UVA contacted Houston transfer Caleb Mills. The sophomore guard was named preseason Player of the Year in the AAC after averaging 13ppg last season. There’s a long list of interested parties. North Carolina, NC State, and Florida State are some of the top contenders. Our side probably won’t get very far with him for a variety of reasons. For starters, there’s no scholarship available if he wants to enroll immediately.
Even if it’s a dead end, it’s noteworthy to keep in mind for this Spring. Bennett doesn’t go after transfers randomly. He mostly fills holes with them. This tells us they they expect to be in the market for a player like Caleb. He’s a bucket getter. That’s what he does. He’s very good at creating his own shot. I believe right now, someone like that and an experienced big man are the primary interests. Multiple frontcourt additions is possible. The coaching staff anticipates a busy late recruiting cycle. They will be extremely active pursuing transfers and available high school seniors.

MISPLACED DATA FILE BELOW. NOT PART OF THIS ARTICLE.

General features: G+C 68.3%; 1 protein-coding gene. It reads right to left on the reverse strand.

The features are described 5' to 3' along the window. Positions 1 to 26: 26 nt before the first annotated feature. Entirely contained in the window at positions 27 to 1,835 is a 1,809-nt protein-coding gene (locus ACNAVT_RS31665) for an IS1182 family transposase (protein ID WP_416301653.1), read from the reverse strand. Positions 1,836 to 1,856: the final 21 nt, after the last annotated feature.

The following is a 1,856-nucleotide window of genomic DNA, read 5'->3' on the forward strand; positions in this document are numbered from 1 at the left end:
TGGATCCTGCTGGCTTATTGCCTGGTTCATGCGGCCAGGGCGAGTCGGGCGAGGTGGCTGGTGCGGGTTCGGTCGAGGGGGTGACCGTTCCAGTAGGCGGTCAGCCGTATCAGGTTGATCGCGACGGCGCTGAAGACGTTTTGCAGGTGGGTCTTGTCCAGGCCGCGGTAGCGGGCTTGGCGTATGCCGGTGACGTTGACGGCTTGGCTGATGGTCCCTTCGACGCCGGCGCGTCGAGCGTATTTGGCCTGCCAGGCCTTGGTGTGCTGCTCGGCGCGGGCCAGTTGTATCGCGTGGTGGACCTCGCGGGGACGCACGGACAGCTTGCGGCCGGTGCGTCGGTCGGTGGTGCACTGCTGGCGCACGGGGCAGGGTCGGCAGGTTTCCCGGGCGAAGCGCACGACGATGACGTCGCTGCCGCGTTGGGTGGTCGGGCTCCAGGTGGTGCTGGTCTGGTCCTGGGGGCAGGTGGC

Recruits in Action
Paul VI (VA) tipped their season off this weekend, featuring long time 2021 target Trevor Keels. He dominated like the All-American he’s considered. As for his recruitment, it’s status quo. He’s expected to wait until after the season to have a better idea of returning rosters. With Duke’s freshmen guards looking like they’ll be there a while, there’s a little more hope for UVA or Villanova than two months ago. The coaching staff is still very active with him.
St. Anne’s Belfield (VA) guard Justin Taylor and Poca (WV) guard Isaac McKneely are still the only recipients of UVA offers for the class of 2022. Their seasons haven’t started yet. It could be in jeopardy all together for McKneely after West Virginia pushed the start of Winter sports back to March.
Grand Island (NE) forward Isaac Traudt is having a monster junior season, averaging 26 points and 10 rebounds. He recently picked up another big offer from Kansas. Despite not having an offer yet, he seems to be a clear top target. Bennett has Zoomed with him twice now.
The other guy that seems to be in line as a priority 2022 recruit is point guard Austin Nunez. He’s caught up in an eligibility dispute after changing schools. In the meantime, he played for a Texas home-schooled team at a recent showcase event averaging 24 points over two games and hitting this game winner. UVA has also hosted him on two zoom calls now. Texas, Arkansas, Baylor, among others are heavily involved.